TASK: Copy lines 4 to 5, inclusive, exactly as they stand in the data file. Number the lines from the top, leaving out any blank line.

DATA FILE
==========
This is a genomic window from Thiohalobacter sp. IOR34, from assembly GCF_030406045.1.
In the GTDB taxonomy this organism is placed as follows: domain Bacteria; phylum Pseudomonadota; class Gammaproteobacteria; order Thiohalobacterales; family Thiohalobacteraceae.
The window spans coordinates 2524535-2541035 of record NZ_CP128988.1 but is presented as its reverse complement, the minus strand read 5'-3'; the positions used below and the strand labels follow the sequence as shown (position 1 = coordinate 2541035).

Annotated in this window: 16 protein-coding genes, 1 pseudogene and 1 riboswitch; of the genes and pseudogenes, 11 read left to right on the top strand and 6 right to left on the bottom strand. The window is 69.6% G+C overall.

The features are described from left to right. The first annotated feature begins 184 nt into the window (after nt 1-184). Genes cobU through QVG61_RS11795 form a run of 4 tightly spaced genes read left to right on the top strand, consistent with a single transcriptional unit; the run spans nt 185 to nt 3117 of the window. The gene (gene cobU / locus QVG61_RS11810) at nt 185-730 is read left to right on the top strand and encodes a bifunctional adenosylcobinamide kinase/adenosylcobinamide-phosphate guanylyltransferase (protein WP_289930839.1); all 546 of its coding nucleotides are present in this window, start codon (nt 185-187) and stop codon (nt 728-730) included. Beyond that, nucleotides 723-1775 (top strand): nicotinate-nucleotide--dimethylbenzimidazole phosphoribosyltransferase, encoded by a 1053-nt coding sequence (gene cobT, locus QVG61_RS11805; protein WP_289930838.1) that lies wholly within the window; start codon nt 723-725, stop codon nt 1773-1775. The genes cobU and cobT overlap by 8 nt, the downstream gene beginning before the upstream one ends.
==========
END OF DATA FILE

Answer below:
Annotated in this window: 16 protein-coding genes, 1 pseudogene and 1 riboswitch; of the genes and pseudogenes, 11 read left to right on the top strand and 6 right to left on the bottom strand. The window is 69.6% G+C overall.

The features are described from left to right. The first annotated feature begins 184 nt into the window (after nt 1-184). Genes cobU through QVG61_RS11795 form a run of 4 tightly spaced genes read left to right on the top strand, consistent with a single transcriptional unit; the run spans nt 185 to nt 3117 of the window. The gene (gene cobU / locus QVG61_RS11810) at nt 185-730 is read left to right on the top strand and encodes a bifunctional adenosylcobinamide kinase/adenosylcobinamide-phosphate guanylyltransferase (protein WP_289930839.1); all 546 of its coding nucleotides are present in this window, start codon (nt 185-187) and stop codon (nt 728-730) included. Beyond that, nucleotides 723-1775 (top strand): nicotinate-nucleotide--dimethylbenzimidazole phosphoribosyltransferase, encoded by a 1053-nt coding sequence (gene cobT, locus QVG61_RS11805; protein WP_289930838.1) that lies wholly within the window; start codon nt 723-725, stop codon nt 1773-1775. The genes cobU and cobT overlap by 8 nt, the downstream gene beginning before the upstream one ends.